I haven’t plated anything before but it turns out zinc plating is very easy, and relatively safe.
I pretty much followed the directions here with one exception. The author claims that zinc sulfate isn’t available in stores. While may be true in the author’s hometown, it’s not true here in the great North Wet where moss likes to grow on roofs. Here we can buy a product called Moss B Ware. This product is 99% zinc sulfate and I just happened to have some in my garage.
Living near salt water marinas is also an advantage in terms of sourcing zinc. I made a quick trip to the marina boatyard and rummaged through the zinc recycle bin. I found a couple of almost new outdrive zincs, and a couple of rudder zincs. The rudder zincs come in two parts so that they can clamp down on the rudder using a bolt passing through a hole in the rudder. Bottom line is I had six zincs to choose from. I could have had more, there were plenty in the bin.
So here’s the recipe, just mix together in a pail (WARNING: it’s boring – no fumes, bubbles or explosions):
- 300 grams of Epsom salts
- 100 grams of zinc sulfate (Moss B Ware)
- 200ml of white vinegar ( 7/8 of a cup)
- 1/3 bottle of Karo corn syrup
- 4.5 liters of tap water
Before using the zincs I wire brushed them to remove dried marine growth and rinsed them with fresh water. You’ll want to wear a good dust mask when you do this.
Having not done this before, and not wanting to invest too much effort until I saw some results I built the following contraption. It uses four zincs to surround the part for even coating. I adjusted the voltage on my bench-top power supply, a Heathkit that I put together more than 40 years ago, until I had the desired current. If you follow the link above, the author suggests 140mA per square inch.
I started by drilling four holes around the top of the pail. Having stripped a few inches of wire from four leads, for each lead I ran the bare wire through the hole in the zinc and wrapped it back on itself. That’s it. No screws. The four leads were looped through the holes in the bucket, tied together and ran through a single wire to the positive output of the power supply. The negative power supply wire is looped around the red handle, and the part suspended on a bend made on the stripped end. The second wire on the red handle is just there to support the part in a horizontal position, it’s not even stripped. I had to do this as the solution wasn’t deep enough to hang the part vertically.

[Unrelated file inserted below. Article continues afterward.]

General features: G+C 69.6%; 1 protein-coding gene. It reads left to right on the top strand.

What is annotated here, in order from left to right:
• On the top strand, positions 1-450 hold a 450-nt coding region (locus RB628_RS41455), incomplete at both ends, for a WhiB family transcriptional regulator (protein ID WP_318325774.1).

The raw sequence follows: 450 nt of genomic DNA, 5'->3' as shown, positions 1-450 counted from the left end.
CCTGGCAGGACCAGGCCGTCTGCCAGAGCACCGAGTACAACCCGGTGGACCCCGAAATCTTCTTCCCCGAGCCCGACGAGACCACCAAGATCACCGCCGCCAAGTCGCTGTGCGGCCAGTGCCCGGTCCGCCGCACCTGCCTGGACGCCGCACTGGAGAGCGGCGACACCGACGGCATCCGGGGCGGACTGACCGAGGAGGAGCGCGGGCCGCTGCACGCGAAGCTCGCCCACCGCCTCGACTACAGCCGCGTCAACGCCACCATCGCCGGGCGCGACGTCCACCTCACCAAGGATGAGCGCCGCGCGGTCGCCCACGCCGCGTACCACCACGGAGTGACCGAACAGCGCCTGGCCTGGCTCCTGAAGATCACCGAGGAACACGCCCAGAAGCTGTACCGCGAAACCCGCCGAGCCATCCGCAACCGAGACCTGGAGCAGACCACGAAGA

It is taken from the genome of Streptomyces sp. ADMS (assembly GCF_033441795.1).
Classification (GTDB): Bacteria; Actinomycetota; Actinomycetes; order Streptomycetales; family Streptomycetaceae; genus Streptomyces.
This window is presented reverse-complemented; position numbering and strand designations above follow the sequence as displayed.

So, does it work? Yes! It works very well. This metal strap was rust free less than a month ago; it was cleaned and polished while I had the carbs out to unplug jets. Even after cleaning it didn’t look that great, and, as the original zinc coating was perforated, I suspected the corrosion would return. It did.
This is the procedure I used on this part.
- I soaked the rusty part in vinegar for an hour or so and then used a Scotchbright pad to clean it up a bit more. After wiping it down with alcohol, I put it into the bucket to plate.
- The part would sit in the tank for about 15 minutes with the current set to about 400mA.
- After 15 minutes I would remove the part and remove the excess zinc with the Scotchbright pad. After another alcohol wipe down I’d return the part for another plating. Since I had four holes I could move the move the wires between the inner and outer pairs of holes so that everything got plated.
- I repeated the plating process four times.
- After a final Scotchbright scrub, I polished it up with a buffing wheel to achieve the result you see here.
The amount of current you use depends on the part’s surface area. Before subjecting any motorcycle parts to the process, I first tried plating a large washer. For that part I used 100mA for 10 minutes.
The seat hardware came out pretty good as well. The before picture is after an overnight bath in vinegar and 30 minutes in the tank with Purple Power degreaser. Before plating I gave them a scrub with a Scotchbright pad and cleaned them again with alcohol. Note the bolts are swapped left-to-right between the pictures. The spacer on the right is oriented the same in both pictures. I know this because of the pitting. The plating can’t fix that.